GOP Operative Charged with Tax Crimes

A key Colorado political operative linked to the GOP fundraising committee, Trailhead Group, LLC, faces federal tax charges in connection with an unrelated business deal.

Scott Shires was charged with three counts [PDF] of willfully failing to file corporate income tax for Octane International, Ltd., a fuel research and development firm, for the years 1999, 2000, and 2001 and three counts of aiding and abetting while serving as the company’s secretary-treasurer.
Shires is a busy guy. He manages the Senate Majority Fund, LLC, among dozens of other state and federal Republican political committees. In fact, his company, Campaign Compliance Center, describes itself as “government reporting and contribution experts”.

In a series of investigative news stories last week, Colorado Confidential reported on the cozy relationship of the Senate Majority Fund and the influential Trailhead Group LLC, the high profile Republican fundraising committee founded by Gov. Bill Owens and others. Unreported transactions totaling $100,000 between the two groups generated recent complaints to the Internal Revenue Service and Colorado Secretary of State – including an allegation of money laundering.

Now, Shires faces potentially more serious trouble in his role as a director of Octane International.

U.S. District Attorney Troy Eid, once a top aide to Gov. Owens, filed the charges against Shires on August 24. He faces sentencing of up to one year of imprisonment and/or $25,000 in fines, and one year of supervised release for each of the three counts.

According to court documents, Shires entered into a plea agreement with the understanding that he will testify against Octane International’s founder and president William Orr of Parker, Colo. Assistant US Attorney Patricia Davies indicated in court filings that she will not seek detention for Shires in return for his cooperation.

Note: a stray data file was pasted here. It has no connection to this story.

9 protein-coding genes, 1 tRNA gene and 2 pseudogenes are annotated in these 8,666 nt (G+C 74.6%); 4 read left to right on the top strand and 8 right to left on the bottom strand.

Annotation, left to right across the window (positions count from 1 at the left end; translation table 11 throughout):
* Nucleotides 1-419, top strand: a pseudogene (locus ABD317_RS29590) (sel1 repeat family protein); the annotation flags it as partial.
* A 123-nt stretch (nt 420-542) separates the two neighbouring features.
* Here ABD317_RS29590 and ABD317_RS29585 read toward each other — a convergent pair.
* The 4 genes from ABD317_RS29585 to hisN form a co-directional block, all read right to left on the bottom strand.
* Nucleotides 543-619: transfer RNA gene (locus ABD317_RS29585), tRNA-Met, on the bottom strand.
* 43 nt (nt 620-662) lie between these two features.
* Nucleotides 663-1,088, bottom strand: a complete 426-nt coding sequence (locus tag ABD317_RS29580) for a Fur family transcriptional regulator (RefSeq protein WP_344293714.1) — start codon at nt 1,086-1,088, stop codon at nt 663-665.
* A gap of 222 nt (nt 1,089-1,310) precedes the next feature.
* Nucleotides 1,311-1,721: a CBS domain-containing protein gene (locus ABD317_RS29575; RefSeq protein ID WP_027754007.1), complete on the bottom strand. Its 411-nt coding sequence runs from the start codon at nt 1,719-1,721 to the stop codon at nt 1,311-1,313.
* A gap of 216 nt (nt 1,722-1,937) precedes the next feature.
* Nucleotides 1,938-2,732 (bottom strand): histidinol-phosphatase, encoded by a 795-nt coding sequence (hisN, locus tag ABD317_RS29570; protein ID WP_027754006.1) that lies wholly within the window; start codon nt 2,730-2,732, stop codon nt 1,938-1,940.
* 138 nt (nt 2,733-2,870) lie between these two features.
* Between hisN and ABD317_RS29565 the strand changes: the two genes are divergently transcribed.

Octane International’s purpose was to research and develop an alternative gasoline additive as less polluting and more fuel-efficient. The firm’s product known as “vapor phase combustion” has since been alleged to be nothing more than an elaborate investment scam by a Denver federal grand jury.

Orr was indicted on May 18, 2006 on a total of 28 criminal counts including mail fraud, wire fraud, making false statements, tax evasion and failure to file tax returns.

According to an article on WebCPA:

Orr allegedly made a variety of untested claims regarding the additive, receiving nearly $560,000 from 43 investors between January 1998 and December 2004. He also successfully lobbied members of Congress and other employees of the federal government, obtaining a $3.6 million earmark to be used for further testing of the additive — $2 million of which was dispersed.

Orr’s indictment outlined an elaborate Ponzi-like scheme that was perpetrated on the private investors through newsletter briefings that falsely claimed corporations would provide significant dollars or partnerships to develop the additive product. Meanwhile, Orr would continue to seek additional financial support from previous investors and solicit new ones to continue the flow of revenue.

However, instead of investing the money into the firm’s research, Orr transferred nearly all of the investors’ money in the additive research project from Octane International’s checking account into his own personal bank account, according to the indictment. Allegedly, he used the money for personal expenses. Orr was also charged with back-dating the minutes of an Octane board of directors meeting to provide cover for the money transfers.

The indictment further alleges that the firm’s board of directors consisted of Orr and two close associates, one of whom was Shires, who were not elected by Octane’s shareholders. Shires was an original founding board member and long-time associate of Orr’s, according to the company’s Articles of Incorporation.

Denver defense attorney Nathan Chambers – best known as counsel to domestic terrorist Timothy McVeigh who was responsible for the bombing of the Oklahoma City federal office building in April 1995 – is representing Shires.

Chambers did not return a call for comment.

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Wendy Norris

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